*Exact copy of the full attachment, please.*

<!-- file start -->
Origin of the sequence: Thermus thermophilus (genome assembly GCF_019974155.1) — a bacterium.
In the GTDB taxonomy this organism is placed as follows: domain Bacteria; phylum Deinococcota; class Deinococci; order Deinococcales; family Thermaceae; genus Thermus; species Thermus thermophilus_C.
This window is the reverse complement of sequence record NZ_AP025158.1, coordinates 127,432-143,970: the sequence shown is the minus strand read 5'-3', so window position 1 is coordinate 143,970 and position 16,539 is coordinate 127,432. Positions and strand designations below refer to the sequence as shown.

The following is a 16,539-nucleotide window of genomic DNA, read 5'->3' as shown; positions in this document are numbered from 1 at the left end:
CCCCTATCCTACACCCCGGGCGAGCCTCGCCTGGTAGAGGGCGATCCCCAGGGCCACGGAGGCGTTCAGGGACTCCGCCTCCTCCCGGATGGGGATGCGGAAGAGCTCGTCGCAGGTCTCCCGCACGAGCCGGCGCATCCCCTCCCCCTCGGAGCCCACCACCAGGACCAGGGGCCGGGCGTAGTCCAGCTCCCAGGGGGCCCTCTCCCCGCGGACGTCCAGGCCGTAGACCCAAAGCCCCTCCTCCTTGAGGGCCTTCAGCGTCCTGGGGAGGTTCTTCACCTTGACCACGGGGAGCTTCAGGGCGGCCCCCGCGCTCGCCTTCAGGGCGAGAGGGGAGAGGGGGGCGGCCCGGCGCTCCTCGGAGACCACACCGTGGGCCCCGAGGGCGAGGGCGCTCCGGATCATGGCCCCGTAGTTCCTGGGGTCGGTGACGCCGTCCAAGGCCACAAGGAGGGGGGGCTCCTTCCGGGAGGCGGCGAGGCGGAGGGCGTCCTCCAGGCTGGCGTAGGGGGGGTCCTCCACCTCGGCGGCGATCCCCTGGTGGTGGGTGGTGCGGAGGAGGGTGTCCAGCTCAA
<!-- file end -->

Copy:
Origin of the sequence: Thermus thermophilus (genome assembly GCF_019974155.1) — a bacterium.
In the GTDB taxonomy this organism is placed as follows: domain Bacteria; phylum Deinococcota; class Deinococci; order Deinococcales; family Thermaceae; genus Thermus; species Thermus thermophilus_C.
This window is the reverse complement of sequence record NZ_AP025158.1, coordinates 127,432-143,970: the sequence shown is the minus strand read 5'-3', so window position 1 is coordinate 143,970 and position 16,539 is coordinate 127,432. Positions and strand designations below refer to the sequence as shown.

The following is a 16,539-nucleotide window of genomic DNA, read 5'->3' as shown; positions in this document are numbered from 1 at the left end:
CCCCTATCCTACACCCCGGGCGAGCCTCGCCTGGTAGAGGGCGATCCCCAGGGCCACGGAGGCGTTCAGGGACTCCGCCTCCTCCCGGATGGGGATGCGGAAGAGCTCGTCGCAGGTCTCCCGCACGAGCCGGCGCATCCCCTCCCCCTCGGAGCCCACCACCAGGACCAGGGGCCGGGCGTAGTCCAGCTCCCAGGGGGCCCTCTCCCCGCGGACGTCCAGGCCGTAGACCCAAAGCCCCTCCTCCTTGAGGGCCTTCAGCGTCCTGGGGAGGTTCTTCACCTTGACCACGGGGAGCTTCAGGGCGGCCCCCGCGCTCGCCTTCAGGGCGAGAGGGGAGAGGGGGGCGGCCCGGCGCTCCTCGGAGACCACACCGTGGGCCCCGAGGGCGAGGGCGCTCCGGATCATGGCCCCGTAGTTCCTGGGGTCGGTGACGCCGTCCAAGGCCACAAGGAGGGGGGGCTCCTTCCGGGAGGCGGCGAGGCGGAGGGCGTCCTCCAGGCTGGCGTAGGGGGGGTCCTCCACCTCGGCGGCGATCCCCTGGTGGTGGGTGGTGCGGAGGAGGGTGTCCAGCTCAA